FIG. 9 is a block diagram of an electrical system, or processor-based system, 900 utilizing NOR flash memory 912 constructed in accordance with the present invention. That is, the NOR flash memory 912 utilizes the modified NOR flash cell architecture as explained and described in detail in connection with FIGS. 2–6. The processor-based system 900 may be a computer system, a process control system or any other system employing a processor and associated memory. The system 900 includes a central processing unit (CPU) 902, e.g., a microprocessor, that communicates with the NOR flash memory 912 and an I/O device 908 over a bus 920. It must be noted that the bus 920 may be a series of buses and bridges commonly used in a processor-based system, but for convenience purposes only, the bus 920 has been illustrated as a single bus. A second I/O device 910 is illustrated, but is not necessary to practice the invention. The processor-based system 900 can also includes read-only memory (ROM) 914 and may include peripheral devices such as a floppy disk drive 904 and a compact disk (CD) ROM drive 906 that also communicates with the CPU 902 over the bus 920 as is well known in the art.

It will be appreciated by those skilled in the art that additional circuitry and control signals can be provided, and that the memory device 900 has been simplified to help focus on the invention. At least one of the NOR flash memory cell in NOR flash memory 912 includes a programmed flash cell.

It will be understood that the embodiment shown in FIG. 9 illustrates an embodiment for electronic system circuitry in which the novel memory cells of the present invention are used. The illustration of system 900, as shown in FIG. 9, is intended to provide a general understanding of one application for the structure and circuitry of the present invention, and is not intended to serve as a complete description of all the elements and features of an electronic system using the novel memory cell structures. Further, the invention is equally applicable to any size and type of memory device 900 using the novel memory cells of the present invention and is not intended to be limited to that described above. As one of ordinary skill in the art will understand, such an electronic system can be fabricated in single-package processing units, or even on a single semiconductor chip, in order to reduce the communication time between the processor and the memory device.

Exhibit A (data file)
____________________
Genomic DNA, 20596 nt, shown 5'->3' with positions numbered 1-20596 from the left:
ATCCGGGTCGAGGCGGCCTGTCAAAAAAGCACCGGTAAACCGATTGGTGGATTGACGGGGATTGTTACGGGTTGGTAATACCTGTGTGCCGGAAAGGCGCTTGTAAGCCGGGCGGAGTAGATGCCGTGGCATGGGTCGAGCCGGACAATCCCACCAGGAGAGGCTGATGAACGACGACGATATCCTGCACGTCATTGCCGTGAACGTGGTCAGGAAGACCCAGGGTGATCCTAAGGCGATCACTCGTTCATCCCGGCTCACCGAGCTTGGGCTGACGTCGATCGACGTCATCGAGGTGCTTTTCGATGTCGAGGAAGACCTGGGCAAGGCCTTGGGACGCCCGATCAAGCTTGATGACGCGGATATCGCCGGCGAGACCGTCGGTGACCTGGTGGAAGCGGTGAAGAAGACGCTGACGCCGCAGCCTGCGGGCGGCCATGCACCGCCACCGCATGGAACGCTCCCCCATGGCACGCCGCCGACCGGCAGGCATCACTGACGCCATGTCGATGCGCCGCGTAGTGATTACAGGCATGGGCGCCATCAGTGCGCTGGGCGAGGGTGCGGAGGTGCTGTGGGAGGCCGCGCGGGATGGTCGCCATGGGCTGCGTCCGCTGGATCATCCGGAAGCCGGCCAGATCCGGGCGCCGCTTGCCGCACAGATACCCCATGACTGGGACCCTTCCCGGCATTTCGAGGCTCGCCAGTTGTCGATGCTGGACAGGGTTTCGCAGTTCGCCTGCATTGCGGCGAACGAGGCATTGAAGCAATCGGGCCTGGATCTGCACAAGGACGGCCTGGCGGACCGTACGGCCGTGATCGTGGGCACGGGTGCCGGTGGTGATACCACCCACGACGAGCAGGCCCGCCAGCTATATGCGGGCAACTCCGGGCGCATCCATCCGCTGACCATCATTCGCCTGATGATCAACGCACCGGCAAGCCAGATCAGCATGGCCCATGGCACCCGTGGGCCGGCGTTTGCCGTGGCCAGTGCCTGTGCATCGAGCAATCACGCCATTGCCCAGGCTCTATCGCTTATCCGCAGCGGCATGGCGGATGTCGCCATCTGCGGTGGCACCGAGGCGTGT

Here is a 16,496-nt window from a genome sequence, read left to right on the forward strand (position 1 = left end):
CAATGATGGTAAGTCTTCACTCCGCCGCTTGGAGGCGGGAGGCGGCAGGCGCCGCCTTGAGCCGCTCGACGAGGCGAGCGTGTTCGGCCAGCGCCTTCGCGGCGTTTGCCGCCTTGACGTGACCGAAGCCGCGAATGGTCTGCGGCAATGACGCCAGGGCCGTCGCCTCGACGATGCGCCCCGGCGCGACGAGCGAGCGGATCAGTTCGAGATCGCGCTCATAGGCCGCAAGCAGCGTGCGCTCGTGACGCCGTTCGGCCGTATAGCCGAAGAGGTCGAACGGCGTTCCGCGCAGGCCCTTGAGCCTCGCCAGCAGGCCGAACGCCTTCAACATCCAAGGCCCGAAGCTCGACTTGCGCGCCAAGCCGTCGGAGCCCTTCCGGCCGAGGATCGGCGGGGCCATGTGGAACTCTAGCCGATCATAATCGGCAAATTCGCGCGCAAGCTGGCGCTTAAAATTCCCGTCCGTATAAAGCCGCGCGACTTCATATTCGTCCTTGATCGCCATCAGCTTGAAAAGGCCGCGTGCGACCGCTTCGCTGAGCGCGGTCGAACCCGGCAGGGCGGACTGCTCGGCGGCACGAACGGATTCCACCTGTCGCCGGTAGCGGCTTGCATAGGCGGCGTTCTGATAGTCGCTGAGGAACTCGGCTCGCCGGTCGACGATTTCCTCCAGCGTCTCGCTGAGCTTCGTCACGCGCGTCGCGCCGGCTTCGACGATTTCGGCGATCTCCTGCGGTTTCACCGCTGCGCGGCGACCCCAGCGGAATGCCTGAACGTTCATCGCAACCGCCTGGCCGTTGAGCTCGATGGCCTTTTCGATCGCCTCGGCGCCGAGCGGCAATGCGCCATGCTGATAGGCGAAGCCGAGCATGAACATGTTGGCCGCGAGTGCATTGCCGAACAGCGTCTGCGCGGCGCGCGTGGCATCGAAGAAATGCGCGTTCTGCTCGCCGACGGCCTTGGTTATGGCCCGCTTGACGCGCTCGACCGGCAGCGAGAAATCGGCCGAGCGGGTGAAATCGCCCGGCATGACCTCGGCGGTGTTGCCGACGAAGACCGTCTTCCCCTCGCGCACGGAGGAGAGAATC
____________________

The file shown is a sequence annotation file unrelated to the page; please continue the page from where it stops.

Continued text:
Applications containing the novel memory cell of the present invention as described in this disclosure include electronic systems for use in memory modules, device drivers, power modules, communication modems, processor modules, and application-specific modules, and may include multilayer, multichip modules. Such circuitry can further be a subcomponent of a variety of electronic systems, such as a clock, a television, a cell phone, a personal computer, an automobile, an industrial control system, an aircraft, and others.

CONCLUSION

Two transistors occupy an area of 4 F squared when viewed from above, or each memory cell consisting of one transistor has an area of 2 F squared. NAND flash memories are ideally as small as 4 F squared in conventional planar device technology, with practical devices having a cell area of 5 F squared. The vertical NOR flash memory cells described here have a higher density than conventional planar NAND cells but they would operate at speeds higher than or comparable to conventional planar NOR flash memories. The NOR flash memories described here then have both high density and high speed.

It is to be understood that the above description is intended to be illustrative, and not restrictive. Many other embodiments will be apparent to those of skill in the art upon reviewing the above description. The scope of the invention should, therefore, be determined with reference to the appended claims, along with the full scope of equivalents to which such claims are entitled.

Citations de brevets
Brevet cité Date de dépôt Date de publication Déposant Titre
US364151615 sept. 19698 févr. 1972IbmWrite once read only store semiconductor memory
US366542313 mars 197023 mai 1972Nippon Electric CoMemory matrix using mis semiconductor element